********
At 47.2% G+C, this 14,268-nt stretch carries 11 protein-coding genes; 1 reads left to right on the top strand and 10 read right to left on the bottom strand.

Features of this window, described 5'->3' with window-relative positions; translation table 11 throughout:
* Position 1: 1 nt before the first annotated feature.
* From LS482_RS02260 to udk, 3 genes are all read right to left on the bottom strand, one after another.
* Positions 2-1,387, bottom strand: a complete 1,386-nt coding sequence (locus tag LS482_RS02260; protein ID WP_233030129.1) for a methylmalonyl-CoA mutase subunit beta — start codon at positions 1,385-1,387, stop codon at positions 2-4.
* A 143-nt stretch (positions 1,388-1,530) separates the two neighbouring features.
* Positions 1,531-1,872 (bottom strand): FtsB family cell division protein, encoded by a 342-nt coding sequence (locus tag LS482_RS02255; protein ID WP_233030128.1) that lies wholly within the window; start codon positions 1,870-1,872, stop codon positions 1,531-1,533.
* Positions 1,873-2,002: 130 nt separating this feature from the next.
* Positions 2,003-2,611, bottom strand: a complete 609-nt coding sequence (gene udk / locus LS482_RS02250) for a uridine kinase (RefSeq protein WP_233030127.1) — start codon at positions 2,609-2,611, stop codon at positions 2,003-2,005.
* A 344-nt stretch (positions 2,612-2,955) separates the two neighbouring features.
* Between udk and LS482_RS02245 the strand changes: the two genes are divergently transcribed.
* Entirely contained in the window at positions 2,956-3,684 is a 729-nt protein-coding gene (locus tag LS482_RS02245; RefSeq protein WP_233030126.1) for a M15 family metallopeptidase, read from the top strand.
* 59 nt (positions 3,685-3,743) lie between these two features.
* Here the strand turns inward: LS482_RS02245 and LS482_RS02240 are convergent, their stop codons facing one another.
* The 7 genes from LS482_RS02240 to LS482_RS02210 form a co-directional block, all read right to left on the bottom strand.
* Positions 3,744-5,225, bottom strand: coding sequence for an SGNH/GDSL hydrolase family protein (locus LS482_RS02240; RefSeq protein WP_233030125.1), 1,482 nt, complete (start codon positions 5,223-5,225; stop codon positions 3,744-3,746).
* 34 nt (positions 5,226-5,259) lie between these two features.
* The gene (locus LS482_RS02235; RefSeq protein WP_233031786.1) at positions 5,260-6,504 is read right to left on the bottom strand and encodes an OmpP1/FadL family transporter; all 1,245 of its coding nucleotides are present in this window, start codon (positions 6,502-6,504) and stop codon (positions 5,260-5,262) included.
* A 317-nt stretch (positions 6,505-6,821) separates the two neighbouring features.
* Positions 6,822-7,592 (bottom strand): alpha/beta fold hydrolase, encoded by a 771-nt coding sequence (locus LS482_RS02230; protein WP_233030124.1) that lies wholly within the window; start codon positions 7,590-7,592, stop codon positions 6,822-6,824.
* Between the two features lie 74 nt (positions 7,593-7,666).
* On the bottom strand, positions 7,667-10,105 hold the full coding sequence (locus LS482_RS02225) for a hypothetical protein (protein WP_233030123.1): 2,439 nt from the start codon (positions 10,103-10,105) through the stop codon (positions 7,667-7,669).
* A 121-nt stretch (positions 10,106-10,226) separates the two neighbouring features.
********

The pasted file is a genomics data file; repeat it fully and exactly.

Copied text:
At 47.2% G+C, this 14,268-nt stretch carries 11 protein-coding genes; 1 reads left to right on the top strand and 10 read right to left on the bottom strand.

Features of this window, described 5'->3' with window-relative positions; translation table 11 throughout:
* Position 1: 1 nt before the first annotated feature.
* From LS482_RS02260 to udk, 3 genes are all read right to left on the bottom strand, one after another.
* Positions 2-1,387, bottom strand: a complete 1,386-nt coding sequence (locus tag LS482_RS02260; protein ID WP_233030129.1) for a methylmalonyl-CoA mutase subunit beta — start codon at positions 1,385-1,387, stop codon at positions 2-4.
* A 143-nt stretch (positions 1,388-1,530) separates the two neighbouring features.
* Positions 1,531-1,872 (bottom strand): FtsB family cell division protein, encoded by a 342-nt coding sequence (locus tag LS482_RS02255; protein ID WP_233030128.1) that lies wholly within the window; start codon positions 1,870-1,872, stop codon positions 1,531-1,533.
* Positions 1,873-2,002: 130 nt separating this feature from the next.
* Positions 2,003-2,611, bottom strand: a complete 609-nt coding sequence (gene udk / locus LS482_RS02250) for a uridine kinase (RefSeq protein WP_233030127.1) — start codon at positions 2,609-2,611, stop codon at positions 2,003-2,005.
* A 344-nt stretch (positions 2,612-2,955) separates the two neighbouring features.
* Between udk and LS482_RS02245 the strand changes: the two genes are divergently transcribed.
* Entirely contained in the window at positions 2,956-3,684 is a 729-nt protein-coding gene (locus tag LS482_RS02245; RefSeq protein WP_233030126.1) for a M15 family metallopeptidase, read from the top strand.
* 59 nt (positions 3,685-3,743) lie between these two features.
* Here the strand turns inward: LS482_RS02245 and LS482_RS02240 are convergent, their stop codons facing one another.
* The 7 genes from LS482_RS02240 to LS482_RS02210 form a co-directional block, all read right to left on the bottom strand.
* Positions 3,744-5,225, bottom strand: coding sequence for an SGNH/GDSL hydrolase family protein (locus LS482_RS02240; RefSeq protein WP_233030125.1), 1,482 nt, complete (start codon positions 5,223-5,225; stop codon positions 3,744-3,746).
* 34 nt (positions 5,226-5,259) lie between these two features.
* The gene (locus LS482_RS02235; RefSeq protein WP_233031786.1) at positions 5,260-6,504 is read right to left on the bottom strand and encodes an OmpP1/FadL family transporter; all 1,245 of its coding nucleotides are present in this window, start codon (positions 6,502-6,504) and stop codon (positions 5,260-5,262) included.
* A 317-nt stretch (positions 6,505-6,821) separates the two neighbouring features.
* Positions 6,822-7,592 (bottom strand): alpha/beta fold hydrolase, encoded by a 771-nt coding sequence (locus LS482_RS02230; protein WP_233030124.1) that lies wholly within the window; start codon positions 7,590-7,592, stop codon positions 6,822-6,824.
* Between the two features lie 74 nt (positions 7,593-7,666).
* On the bottom strand, positions 7,667-10,105 hold the full coding sequence (locus LS482_RS02225) for a hypothetical protein (protein WP_233030123.1): 2,439 nt from the start codon (positions 10,103-10,105) through the stop codon (positions 7,667-7,669).
* A 121-nt stretch (positions 10,106-10,226) separates the two neighbouring features.